Chinese New Year Is Here!

Lauren Epstein

Every year, more than one billion Chinese residents and many others around the world celebrate Chinese New Year. The 15-day festival, also known as Lunar New Year or the Spring Festival, starts on the second new moon after the winter solstice. This year, it begins on January 28.

Preparation

Before the New Year, many people clean out their houses to get rid of ghosts and bad omens from the previous year. Others get a new haircut and clothes, settle disagreements, and pay off debts in order to start fresh— much like New Year’s resolutions in Western culture.

Celebration

On the eve of the new year, families gather for the most important meal of the celebration. They make foods, such as dumplings, that bring good luck to the household, and noodles, which represent a long life. A whole fish is often served for abundance and a chicken for even more good luck! The next day, people take to the streets to set off firecrackers, symbolizing the beginning of the festival. Celebrators dress in red during these 15 days and avoid wearing black, which is associated with death.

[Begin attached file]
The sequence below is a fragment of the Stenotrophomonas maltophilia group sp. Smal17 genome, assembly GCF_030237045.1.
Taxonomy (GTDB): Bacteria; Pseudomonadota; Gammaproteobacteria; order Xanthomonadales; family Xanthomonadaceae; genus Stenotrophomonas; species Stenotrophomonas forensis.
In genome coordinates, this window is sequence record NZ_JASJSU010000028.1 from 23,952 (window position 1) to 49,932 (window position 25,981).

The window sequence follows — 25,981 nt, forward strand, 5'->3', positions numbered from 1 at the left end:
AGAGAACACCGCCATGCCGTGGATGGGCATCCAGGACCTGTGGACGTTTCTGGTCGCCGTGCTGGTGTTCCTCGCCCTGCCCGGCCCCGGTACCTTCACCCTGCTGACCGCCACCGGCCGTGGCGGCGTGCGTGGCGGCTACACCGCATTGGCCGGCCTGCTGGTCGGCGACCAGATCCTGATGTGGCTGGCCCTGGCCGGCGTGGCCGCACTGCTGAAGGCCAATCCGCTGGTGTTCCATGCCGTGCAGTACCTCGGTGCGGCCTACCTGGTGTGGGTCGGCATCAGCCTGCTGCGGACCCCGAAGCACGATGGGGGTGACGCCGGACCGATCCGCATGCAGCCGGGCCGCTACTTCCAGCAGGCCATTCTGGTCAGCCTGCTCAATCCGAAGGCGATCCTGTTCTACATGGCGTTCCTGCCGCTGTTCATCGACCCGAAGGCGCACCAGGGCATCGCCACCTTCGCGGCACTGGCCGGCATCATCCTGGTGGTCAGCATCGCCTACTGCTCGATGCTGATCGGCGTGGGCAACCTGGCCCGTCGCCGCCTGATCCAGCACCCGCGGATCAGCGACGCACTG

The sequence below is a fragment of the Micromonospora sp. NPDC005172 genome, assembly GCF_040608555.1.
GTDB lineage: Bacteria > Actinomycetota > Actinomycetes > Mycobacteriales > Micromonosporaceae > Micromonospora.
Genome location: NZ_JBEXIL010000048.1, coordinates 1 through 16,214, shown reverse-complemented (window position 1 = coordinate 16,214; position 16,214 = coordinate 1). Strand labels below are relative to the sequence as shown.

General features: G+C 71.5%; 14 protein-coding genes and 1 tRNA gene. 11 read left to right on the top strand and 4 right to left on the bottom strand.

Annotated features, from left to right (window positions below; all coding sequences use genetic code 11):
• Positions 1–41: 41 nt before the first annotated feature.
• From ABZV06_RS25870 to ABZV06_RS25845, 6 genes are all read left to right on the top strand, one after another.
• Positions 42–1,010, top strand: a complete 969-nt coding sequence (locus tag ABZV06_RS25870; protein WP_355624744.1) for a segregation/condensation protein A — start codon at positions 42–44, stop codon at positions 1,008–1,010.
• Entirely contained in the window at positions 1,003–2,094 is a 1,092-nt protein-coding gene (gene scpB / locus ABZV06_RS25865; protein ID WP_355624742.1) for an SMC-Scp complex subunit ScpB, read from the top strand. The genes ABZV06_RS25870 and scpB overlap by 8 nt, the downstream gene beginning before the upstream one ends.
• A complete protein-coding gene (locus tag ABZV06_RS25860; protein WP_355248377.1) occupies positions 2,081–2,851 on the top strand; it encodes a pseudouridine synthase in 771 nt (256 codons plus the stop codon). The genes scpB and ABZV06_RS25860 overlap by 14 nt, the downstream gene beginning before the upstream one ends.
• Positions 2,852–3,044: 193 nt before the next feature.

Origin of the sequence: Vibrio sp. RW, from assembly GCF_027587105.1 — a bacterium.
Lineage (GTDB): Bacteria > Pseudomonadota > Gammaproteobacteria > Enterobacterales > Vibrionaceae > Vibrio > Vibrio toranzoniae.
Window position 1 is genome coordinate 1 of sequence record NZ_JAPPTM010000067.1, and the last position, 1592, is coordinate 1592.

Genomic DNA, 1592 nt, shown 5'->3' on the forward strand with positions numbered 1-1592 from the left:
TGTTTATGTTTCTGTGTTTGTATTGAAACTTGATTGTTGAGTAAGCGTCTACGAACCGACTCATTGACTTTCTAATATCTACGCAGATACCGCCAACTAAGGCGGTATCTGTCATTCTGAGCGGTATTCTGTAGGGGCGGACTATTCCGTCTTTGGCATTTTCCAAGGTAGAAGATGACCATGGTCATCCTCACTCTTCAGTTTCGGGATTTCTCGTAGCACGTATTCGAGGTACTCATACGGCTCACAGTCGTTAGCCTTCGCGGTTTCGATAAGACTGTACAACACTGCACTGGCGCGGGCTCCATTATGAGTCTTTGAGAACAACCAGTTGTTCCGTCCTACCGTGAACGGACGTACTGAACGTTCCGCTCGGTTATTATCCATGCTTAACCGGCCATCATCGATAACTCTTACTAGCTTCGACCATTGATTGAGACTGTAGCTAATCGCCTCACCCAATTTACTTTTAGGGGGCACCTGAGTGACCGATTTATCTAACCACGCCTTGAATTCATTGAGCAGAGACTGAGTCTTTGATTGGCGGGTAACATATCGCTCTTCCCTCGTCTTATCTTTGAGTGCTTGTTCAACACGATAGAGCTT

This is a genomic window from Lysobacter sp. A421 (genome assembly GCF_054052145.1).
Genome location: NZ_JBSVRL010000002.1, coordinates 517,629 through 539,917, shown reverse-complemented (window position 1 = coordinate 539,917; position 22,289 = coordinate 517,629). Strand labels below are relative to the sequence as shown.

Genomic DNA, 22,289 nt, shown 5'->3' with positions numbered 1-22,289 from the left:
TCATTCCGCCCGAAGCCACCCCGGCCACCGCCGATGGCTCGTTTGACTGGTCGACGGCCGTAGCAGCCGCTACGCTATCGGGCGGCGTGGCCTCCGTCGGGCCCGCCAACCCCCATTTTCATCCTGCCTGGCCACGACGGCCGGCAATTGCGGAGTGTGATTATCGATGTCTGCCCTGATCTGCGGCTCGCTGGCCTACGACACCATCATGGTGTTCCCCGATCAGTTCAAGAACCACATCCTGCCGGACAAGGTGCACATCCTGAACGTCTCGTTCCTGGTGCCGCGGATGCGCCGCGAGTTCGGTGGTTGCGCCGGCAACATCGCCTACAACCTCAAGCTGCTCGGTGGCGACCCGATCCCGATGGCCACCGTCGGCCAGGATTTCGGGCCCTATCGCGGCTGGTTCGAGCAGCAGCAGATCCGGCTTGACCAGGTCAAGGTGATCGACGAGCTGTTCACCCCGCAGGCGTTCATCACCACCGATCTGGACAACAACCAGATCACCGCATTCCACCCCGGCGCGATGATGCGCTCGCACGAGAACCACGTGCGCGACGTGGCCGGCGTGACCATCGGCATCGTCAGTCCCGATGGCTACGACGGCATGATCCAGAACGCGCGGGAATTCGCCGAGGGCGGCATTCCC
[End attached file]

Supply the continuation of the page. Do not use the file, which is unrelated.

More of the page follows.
Zodiac Calendar

There are twelve animals in the Chinese Zodiac or Sheng Xiao: the rat, ox, tiger, rabbit, dragon, snake, horse, sheep, monkey, rooster, dog, and pig. 2017 is the year of the rooster. The most important animals in the Chinese Zodiac are the dragon and the rabbit. Dragons can be seen everywhere at Chinese New Year festivities, since the Chinese were said to have descended from the mythical creatures. On the fifteenth day of the celebration, many people display lanterns in the shape of rabbits, symbolizing the Chinese goddess Chang E, who is said to have brought a rabbit with her when she jumped on the moon.

Red Envelopes

KIWI mom Thanh Woody shares her family’s favorite way to celebrate: “On Chinese New Year’s Eve, we enjoy getting together with the rest of the family and having a big meal after a prayer ritual. The kids enjoy getting dressed up and receiving red envelopes filled with money from their elders.” These red envelopes, called Hong Bao are a symbol of good luck. They are usually filled with an even amount of money or coins, since odd numbers are unlucky. For directions to make your own money envelopes, click here.

Do you celebrate Chinese New Year traditions? Share your story in the comments.